There should be a basic income grant for the sea of unemployed people unable to survive in the current economic climate, together with the enhancement of social grants to meet the rising cost of fuel and food prices. 

See attached for full submission

Ilifa Labantwana

Continued neglect of the early childhood development (ECD) sector by the government was incompatible with South Africa’s development goals. Well-planned and managed increases to ECD funding were necessary to tackle intergenerational poverty and economic and gender inequality.

Ilifa Labantwana’s modelling showed that increases in funding amounting to an initial R700 million and R2.9 billion per year would yield tremendous impacts in time. It would improve skills and working conditions of 200 000 mainly female ECD workers; create 300 00 new job opportunities for women in low-income communities; relieve childcare burdens for up to two million caregivers; and close the school-readiness gap which by age 10, resulted in 80 percent of SA children being unable to read for meaning. It would stimulate township and rural economies through employment, higher incomes, skills, auxiliary services and infrastructure investment.

See attached for full submission

COSATU appreciated the fiscal constraints and the need to cut fat and reprioritise expenditure, but Treasury’s blunt expenditure cuts in an economy desperately needing stimulus and well-oiled public services would only choke the economy and weaken already enfeebled public and municipal services. 
Government needed to signal a shift from Treasury’s “tried and tired” macro-economic policies and table an aggressive Budget in Parliament that protected the poor, rebuilt the state and grew the economy.

It should provide additional support to Eskom, which was turning the corner and making considerable progress to end loadshedding and ensure reliable and affordable electricity. It should urgently intervene at Transnet and MetroRail to rebuild the freight and passenger railway network and modernise the ports.

It should stabilise dysfunctional municipalities and restore basic services.  Debt relief provided for various municipalities was positive but needed to be accompanied by capacity building interventions.
It should allocate additional resources to the SA Revenue Service (SARS) to tackle tax and customs evasion, conduct lifestyle audits of the wealthy and generate badly needed state revenue. SARS had proven itself to be remarkably efficient and needed to be given further funding to increase tax compliance from 64 to 70 percent over the next two years, generating an additional R120 billion in state revenue.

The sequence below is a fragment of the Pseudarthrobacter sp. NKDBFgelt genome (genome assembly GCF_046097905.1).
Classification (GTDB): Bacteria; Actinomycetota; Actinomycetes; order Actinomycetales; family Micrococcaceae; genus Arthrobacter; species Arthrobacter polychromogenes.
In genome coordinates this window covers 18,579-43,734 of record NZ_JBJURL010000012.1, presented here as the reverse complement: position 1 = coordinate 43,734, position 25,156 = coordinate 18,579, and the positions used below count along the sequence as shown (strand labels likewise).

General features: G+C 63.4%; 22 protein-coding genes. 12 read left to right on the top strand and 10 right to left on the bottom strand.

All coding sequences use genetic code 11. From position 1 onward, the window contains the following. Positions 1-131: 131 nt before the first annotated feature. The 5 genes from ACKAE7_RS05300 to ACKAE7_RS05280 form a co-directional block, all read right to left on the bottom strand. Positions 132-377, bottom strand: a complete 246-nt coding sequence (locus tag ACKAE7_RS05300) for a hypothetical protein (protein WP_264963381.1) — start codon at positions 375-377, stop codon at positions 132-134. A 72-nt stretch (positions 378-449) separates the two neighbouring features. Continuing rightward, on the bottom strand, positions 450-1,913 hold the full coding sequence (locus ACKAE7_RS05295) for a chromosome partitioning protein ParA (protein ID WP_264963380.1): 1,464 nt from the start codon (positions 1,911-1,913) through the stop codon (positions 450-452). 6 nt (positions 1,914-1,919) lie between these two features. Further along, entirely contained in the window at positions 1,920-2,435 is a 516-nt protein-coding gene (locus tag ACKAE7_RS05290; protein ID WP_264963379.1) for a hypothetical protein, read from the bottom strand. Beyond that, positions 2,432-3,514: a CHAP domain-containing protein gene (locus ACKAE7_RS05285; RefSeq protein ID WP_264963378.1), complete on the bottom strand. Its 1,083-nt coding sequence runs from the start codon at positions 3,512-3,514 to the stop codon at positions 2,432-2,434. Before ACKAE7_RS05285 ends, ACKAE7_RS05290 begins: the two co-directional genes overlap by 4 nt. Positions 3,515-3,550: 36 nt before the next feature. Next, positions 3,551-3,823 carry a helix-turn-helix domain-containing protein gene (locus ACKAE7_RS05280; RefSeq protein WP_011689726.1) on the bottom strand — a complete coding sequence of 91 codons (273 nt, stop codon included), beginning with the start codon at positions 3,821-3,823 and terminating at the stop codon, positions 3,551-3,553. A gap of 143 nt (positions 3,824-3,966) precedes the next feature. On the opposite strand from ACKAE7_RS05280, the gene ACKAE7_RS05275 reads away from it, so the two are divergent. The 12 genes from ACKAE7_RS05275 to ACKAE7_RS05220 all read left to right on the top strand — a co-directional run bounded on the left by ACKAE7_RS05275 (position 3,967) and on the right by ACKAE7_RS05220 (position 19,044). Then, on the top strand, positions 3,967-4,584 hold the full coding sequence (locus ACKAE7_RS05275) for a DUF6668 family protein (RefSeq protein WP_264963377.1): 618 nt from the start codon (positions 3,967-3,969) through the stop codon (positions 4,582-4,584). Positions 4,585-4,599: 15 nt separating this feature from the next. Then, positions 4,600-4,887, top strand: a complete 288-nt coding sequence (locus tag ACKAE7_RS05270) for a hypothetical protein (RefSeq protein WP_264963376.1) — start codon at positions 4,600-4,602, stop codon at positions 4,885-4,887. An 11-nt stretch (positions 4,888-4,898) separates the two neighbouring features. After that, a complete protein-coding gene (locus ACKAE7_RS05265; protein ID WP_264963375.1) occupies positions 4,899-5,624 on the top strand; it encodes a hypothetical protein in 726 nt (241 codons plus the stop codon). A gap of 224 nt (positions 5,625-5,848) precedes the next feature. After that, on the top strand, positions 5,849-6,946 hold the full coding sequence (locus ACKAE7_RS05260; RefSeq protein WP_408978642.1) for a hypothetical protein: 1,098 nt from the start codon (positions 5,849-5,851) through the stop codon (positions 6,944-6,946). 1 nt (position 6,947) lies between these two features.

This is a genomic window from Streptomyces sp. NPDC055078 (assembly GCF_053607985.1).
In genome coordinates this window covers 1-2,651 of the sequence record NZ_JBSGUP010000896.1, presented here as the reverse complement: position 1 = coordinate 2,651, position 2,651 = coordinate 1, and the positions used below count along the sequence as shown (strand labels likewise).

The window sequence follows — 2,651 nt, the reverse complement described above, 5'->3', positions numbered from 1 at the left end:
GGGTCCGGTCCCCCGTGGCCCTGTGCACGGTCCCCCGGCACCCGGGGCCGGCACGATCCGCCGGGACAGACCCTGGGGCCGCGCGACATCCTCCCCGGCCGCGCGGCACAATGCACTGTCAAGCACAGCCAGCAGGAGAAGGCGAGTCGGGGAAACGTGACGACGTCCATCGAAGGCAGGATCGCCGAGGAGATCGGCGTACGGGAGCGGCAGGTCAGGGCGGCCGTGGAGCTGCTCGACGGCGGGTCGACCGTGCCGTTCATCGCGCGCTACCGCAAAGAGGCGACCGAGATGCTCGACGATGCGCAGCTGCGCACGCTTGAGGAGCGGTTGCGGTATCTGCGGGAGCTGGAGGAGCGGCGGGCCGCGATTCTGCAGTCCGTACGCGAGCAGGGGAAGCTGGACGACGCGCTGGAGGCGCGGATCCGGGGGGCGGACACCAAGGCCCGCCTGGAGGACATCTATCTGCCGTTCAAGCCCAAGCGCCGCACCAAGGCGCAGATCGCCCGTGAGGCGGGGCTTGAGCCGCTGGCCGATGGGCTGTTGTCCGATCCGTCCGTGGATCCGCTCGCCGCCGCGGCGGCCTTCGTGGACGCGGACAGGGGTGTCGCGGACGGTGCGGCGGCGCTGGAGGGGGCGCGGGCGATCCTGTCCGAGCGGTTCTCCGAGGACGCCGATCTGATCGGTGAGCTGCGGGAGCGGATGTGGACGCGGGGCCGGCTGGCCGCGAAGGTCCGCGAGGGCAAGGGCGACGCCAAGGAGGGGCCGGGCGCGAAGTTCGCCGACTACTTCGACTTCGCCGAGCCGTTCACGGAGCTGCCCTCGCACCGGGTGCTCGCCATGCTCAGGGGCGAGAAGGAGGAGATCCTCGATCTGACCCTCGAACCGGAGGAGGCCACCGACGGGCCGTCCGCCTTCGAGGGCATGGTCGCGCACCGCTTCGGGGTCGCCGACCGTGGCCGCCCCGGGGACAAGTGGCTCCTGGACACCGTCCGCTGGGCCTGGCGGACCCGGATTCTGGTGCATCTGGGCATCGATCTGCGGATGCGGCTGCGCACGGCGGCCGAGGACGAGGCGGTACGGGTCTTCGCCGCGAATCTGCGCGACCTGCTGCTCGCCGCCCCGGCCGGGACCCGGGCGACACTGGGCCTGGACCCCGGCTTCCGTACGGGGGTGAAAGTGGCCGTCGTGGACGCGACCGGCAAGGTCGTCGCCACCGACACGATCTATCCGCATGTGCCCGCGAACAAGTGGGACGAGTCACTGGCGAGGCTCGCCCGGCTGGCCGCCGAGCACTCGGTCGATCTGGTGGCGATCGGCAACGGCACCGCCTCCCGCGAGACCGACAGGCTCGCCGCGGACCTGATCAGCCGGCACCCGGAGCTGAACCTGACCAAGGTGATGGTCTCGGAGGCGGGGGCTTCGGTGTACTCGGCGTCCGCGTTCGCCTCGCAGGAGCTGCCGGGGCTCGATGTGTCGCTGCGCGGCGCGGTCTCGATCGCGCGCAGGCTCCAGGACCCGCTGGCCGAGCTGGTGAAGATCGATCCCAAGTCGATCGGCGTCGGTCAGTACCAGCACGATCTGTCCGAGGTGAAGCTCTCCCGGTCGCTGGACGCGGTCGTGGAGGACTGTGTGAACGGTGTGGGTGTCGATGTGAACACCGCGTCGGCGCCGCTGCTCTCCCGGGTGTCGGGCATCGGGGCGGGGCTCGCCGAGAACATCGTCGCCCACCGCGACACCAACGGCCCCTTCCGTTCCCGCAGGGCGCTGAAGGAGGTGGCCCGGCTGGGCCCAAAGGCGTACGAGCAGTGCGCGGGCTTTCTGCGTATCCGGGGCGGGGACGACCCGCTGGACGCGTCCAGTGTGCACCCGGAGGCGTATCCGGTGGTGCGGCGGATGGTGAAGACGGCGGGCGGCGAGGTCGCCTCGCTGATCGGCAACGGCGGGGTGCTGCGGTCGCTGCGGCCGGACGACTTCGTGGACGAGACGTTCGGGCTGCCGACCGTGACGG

See attached for full submission
Amandla Mobi
Amandla Mobi welcomed the extension of the R350 social relief of distress (SRD) grant and the year-long extension of the Presidential Youth Employment Initiative (PYEI). Also welcome was the decision not to hike VAT. The marginalised millions who struggled to put food on the table would not have survived an increase in the cost of living.
Personal income tax should be increased for those earning over R1 million annually. There should be a commitment to introducing an annual net wealth tax at a higher rate of three percent for those with a wealth of more than R3.8 million, seven percent for those with a wealth of more than R30 million and nine percent for those with a wealth of more than R146 million. Tax breaks should be stopped and corporate income tax should be increased.

See attached for full submission

Chairperson Buthelezi said the presentations covered issues that affected the country’s youth, children and rural communities.

Mr A Shaik Emam (NFP) noted that all the presenters had raised the issue of budget cuts and their negative effects. He understood that because of decreased revenue, budget cuts were necessary. Economic growth was needed to increase revenue. High levels of TB were attributed to poverty in the country.

He had recently learnt that every contract had been given to the highest bidder within one municipality. Could SALGA work with the Committees to ensure that corruption was eradicated in the municipalities?
In the previous year, 91 000 children gave birth. What could be done about this?

Regarding the wage bill, he had learnt that South Africa’s public sector was the highest paid in the world. The unions should ensure there were competent staff to obtain value for money. Perhaps the example of Ireland should be followed by employing an independent body to hire everyone. This would ensure capacitated government structures. What could COSATU do to rectify the high costs of conducting business and the high amounts of imports, as this was costing many jobs?

Mr D Ryder (DA, Gauteng) said he was concerned about insufficient budget consultation. He always heard about the excellent function of the Budget Forum, but this was not showing. How did the balance of power work in the Budget Forum?

He noted that SALGA rejected the budget reductions. He urged SALGA to watch the previous night’s Appropriations meeting where National Treasury claimed that there was an over-supply of Treasury programmes to support local government. Could SALGA comment on these programmes and their impact?

There were instances of switching grant funding from direct to indirect funding, which removed the spending from local government. Could SALGA comment on this? He agreed that the funding model should be re-evaluated. Many assumptions were made but never came to light.